Quebec’s SAAQ teaches ‘Dutch reach’ to prevent cyclists from being carried [Boss Insurance]

Quebec'S Saaq Teaches 'Dutch Reach' To Prevent Cyclists From Being Carried

Every three days in Montreal, a cyclist is hit by an opening car door, according to police statistics. Two years after a cyclist died in a door incident, Quebec’s auto insurance agency began recommending drivers open their doors with their right arm instead of their left – a technique popularized in the country. -Bas called “Dutch reach”.

After the death of Jean-Pierre Lefebvre in July 2020, a coroner called the Quebec Automobile Insurance Corporation (SAAQ) to tell drivers to use the method. The agency eventually implemented the recommendation in its 2022 training program for new drivers.

The technique involves the driver reaching out to open the vehicle door with their opposite hand, forcing them to turn their body and drive towards their blind spot, widening their field of vision to see if there may be cyclists there. behind him.

An article in the French-language newspaper La Presse in June reported that the SAAQ had not yet implemented the coroner’s recommendation.

The cycling organization Vélo Québec says it is in favor of the SAAQ’s initiative, but it is also asking Quebec municipalities to create more buffer zones between bike paths and parked cars. THE Express bike networka growing network of dedicated bike lanes in Montreal, has such a zone on most of its lanes.

WATCH | The simple technique to avoid hitting cyclists with your door:

A small change for drivers could mean a safer road for cyclists

The “Dutch reach” is as simple as opening your car door, but adopting it could mean avoiding an accident.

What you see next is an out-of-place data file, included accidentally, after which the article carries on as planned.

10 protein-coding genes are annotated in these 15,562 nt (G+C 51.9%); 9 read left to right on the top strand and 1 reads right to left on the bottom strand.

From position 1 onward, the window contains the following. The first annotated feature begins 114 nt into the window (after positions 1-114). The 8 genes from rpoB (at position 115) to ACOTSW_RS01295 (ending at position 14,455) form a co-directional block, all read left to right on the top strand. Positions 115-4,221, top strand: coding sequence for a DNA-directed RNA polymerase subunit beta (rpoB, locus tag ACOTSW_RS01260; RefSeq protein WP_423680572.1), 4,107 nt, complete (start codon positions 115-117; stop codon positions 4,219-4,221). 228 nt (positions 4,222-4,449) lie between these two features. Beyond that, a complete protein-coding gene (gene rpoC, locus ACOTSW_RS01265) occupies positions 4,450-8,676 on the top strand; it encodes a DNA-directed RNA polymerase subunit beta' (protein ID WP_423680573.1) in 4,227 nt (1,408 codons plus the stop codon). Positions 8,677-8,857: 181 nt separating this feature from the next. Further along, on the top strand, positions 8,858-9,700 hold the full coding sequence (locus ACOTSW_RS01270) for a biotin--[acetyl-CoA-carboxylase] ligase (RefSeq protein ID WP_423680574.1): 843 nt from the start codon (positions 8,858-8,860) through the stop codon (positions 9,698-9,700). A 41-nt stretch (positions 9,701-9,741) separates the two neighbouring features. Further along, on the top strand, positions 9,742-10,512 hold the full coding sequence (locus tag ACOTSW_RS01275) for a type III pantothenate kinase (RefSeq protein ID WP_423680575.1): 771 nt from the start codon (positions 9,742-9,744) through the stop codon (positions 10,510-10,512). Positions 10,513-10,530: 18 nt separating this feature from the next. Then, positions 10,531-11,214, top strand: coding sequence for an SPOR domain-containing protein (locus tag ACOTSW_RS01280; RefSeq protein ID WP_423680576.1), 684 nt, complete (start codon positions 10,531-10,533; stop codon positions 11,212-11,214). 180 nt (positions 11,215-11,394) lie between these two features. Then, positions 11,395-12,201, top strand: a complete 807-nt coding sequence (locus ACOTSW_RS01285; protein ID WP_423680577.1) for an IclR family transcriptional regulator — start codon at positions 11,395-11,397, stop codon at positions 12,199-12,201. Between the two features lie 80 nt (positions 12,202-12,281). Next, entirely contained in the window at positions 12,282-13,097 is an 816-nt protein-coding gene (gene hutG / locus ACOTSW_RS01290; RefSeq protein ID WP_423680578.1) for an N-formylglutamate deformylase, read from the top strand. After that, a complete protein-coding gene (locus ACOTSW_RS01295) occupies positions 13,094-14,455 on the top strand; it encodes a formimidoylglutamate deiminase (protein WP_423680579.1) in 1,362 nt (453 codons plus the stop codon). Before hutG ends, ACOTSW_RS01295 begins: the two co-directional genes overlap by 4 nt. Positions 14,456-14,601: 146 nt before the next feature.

On rue St-Denis, for example, the trail, known as REV, has a dedicated bike lane on each side of the road, one for each direction, and stretches 10 kilometers between boulevards de Maisonneuve and Gouin.

Magali Bebronne, spokeswoman for Vélo Québec, says cyclists can’t do much to predict when or if a car door will open. It can often be difficult or impossible to see if someone is seated inside a vehicle due to window glare or darkness.

“It’s like a wall suddenly falls in front of you. There really isn’t much you can do,” Bebronne said. “It’s really up to the drivers to make sure they’re alert.”

She believes the number of doors in Montreal exceeds data released by police, assuming many incidents go unreported.

Walid Mouhtaidi Says He Almost Quit Cycling After He Narrowly Avoided Opening A Car Door In Montreal.
Walid Mouhtaidi says he almost quit cycling after he narrowly avoided opening a car door in Montreal. (Radio Canada)

Montrealer Walid Mouhtaidi says he was descending a hill recently when he narrowly avoided being hit by a car door.

“I must have had a reflex [to stop in time]. Thank God I was not hit,” Mouhtaidi said. “My hands were shaking. I was like, ‘I’m never going to ride a bike again.'”

Fellow Montreal cyclist Nora Bédard was not so lucky.

A Woman With Short Hair And A Neck Warmer On A Bike Path Smiles At The Camera.
Cyclist Nora Bédard says she fell in the middle of the street when she was convicted in Montreal once, but luckily wasn’t seriously injured. (Radio Canada)

“The guy just opened the door and I got hit. It was hard. I fell in the middle of the street. It was pretty scary,” Bédard said, adding that luckily she was uninjured.

David Marcille, spokesperson for CAA Quebec, the provincial arm of the nonprofit Canadian Automobile Association, says its driving instructors already teach the technique, but CAA hopes the SAAQ will make it mandatory for all schools. driving.

“We like this way of opening the doors,” Marcille said.